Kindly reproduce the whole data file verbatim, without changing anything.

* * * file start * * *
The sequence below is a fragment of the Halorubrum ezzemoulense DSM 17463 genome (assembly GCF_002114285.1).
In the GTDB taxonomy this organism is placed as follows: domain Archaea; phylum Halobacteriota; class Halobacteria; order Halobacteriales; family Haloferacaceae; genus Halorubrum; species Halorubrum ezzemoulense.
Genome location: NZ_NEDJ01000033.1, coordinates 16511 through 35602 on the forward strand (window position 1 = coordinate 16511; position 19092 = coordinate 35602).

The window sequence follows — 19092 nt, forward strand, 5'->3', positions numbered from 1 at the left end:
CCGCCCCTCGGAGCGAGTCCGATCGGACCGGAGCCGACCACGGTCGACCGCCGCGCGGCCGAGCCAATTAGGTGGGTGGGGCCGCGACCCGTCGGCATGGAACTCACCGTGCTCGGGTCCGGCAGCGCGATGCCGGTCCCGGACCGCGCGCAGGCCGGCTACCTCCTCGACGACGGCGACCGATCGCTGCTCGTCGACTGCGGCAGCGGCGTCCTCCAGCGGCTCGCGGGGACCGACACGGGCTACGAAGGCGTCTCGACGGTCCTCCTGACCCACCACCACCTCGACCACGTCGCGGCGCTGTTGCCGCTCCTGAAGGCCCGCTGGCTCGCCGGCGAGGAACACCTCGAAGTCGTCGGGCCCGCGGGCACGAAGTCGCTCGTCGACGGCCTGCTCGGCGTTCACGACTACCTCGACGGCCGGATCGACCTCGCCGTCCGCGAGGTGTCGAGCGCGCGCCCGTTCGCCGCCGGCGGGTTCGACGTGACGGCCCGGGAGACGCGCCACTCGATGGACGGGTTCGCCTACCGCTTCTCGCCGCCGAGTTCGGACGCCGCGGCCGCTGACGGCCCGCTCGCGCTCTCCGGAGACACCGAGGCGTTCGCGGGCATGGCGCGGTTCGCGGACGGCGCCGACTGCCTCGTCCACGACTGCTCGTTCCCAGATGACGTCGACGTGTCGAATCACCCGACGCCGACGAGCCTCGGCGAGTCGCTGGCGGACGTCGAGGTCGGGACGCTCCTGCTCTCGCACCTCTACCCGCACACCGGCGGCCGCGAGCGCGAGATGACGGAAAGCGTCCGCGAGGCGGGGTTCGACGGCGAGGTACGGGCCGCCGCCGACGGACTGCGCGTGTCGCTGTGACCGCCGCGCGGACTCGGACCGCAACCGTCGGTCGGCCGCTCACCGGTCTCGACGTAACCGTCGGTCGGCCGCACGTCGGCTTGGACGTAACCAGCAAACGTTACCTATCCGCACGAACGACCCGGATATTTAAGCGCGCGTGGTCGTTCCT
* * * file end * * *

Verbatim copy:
The sequence below is a fragment of the Halorubrum ezzemoulense DSM 17463 genome (assembly GCF_002114285.1).
In the GTDB taxonomy this organism is placed as follows: domain Archaea; phylum Halobacteriota; class Halobacteria; order Halobacteriales; family Haloferacaceae; genus Halorubrum; species Halorubrum ezzemoulense.
Genome location: NZ_NEDJ01000033.1, coordinates 16511 through 35602 on the forward strand (window position 1 = coordinate 16511; position 19092 = coordinate 35602).

The window sequence follows — 19092 nt, forward strand, 5'->3', positions numbered from 1 at the left end:
CCGCCCCTCGGAGCGAGTCCGATCGGACCGGAGCCGACCACGGTCGACCGCCGCGCGGCCGAGCCAATTAGGTGGGTGGGGCCGCGACCCGTCGGCATGGAACTCACCGTGCTCGGGTCCGGCAGCGCGATGCCGGTCCCGGACCGCGCGCAGGCCGGCTACCTCCTCGACGACGGCGACCGATCGCTGCTCGTCGACTGCGGCAGCGGCGTCCTCCAGCGGCTCGCGGGGACCGACACGGGCTACGAAGGCGTCTCGACGGTCCTCCTGACCCACCACCACCTCGACCACGTCGCGGCGCTGTTGCCGCTCCTGAAGGCCCGCTGGCTCGCCGGCGAGGAACACCTCGAAGTCGTCGGGCCCGCGGGCACGAAGTCGCTCGTCGACGGCCTGCTCGGCGTTCACGACTACCTCGACGGCCGGATCGACCTCGCCGTCCGCGAGGTGTCGAGCGCGCGCCCGTTCGCCGCCGGCGGGTTCGACGTGACGGCCCGGGAGACGCGCCACTCGATGGACGGGTTCGCCTACCGCTTCTCGCCGCCGAGTTCGGACGCCGCGGCCGCTGACGGCCCGCTCGCGCTCTCCGGAGACACCGAGGCGTTCGCGGGCATGGCGCGGTTCGCGGACGGCGCCGACTGCCTCGTCCACGACTGCTCGTTCCCAGATGACGTCGACGTGTCGAATCACCCGACGCCGACGAGCCTCGGCGAGTCGCTGGCGGACGTCGAGGTCGGGACGCTCCTGCTCTCGCACCTCTACCCGCACACCGGCGGCCGCGAGCGCGAGATGACGGAAAGCGTCCGCGAGGCGGGGTTCGACGGCGAGGTACGGGCCGCCGCCGACGGACTGCGCGTGTCGCTGTGACCGCCGCGCGGACTCGGACCGCAACCGTCGGTCGGCCGCTCACCGGTCTCGACGTAACCGTCGGTCGGCCGCACGTCGGCTTGGACGTAACCAGCAAACGTTACCTATCCGCACGAACGACCCGGATATTTAAGCGCGCGTGGTCGTTCCT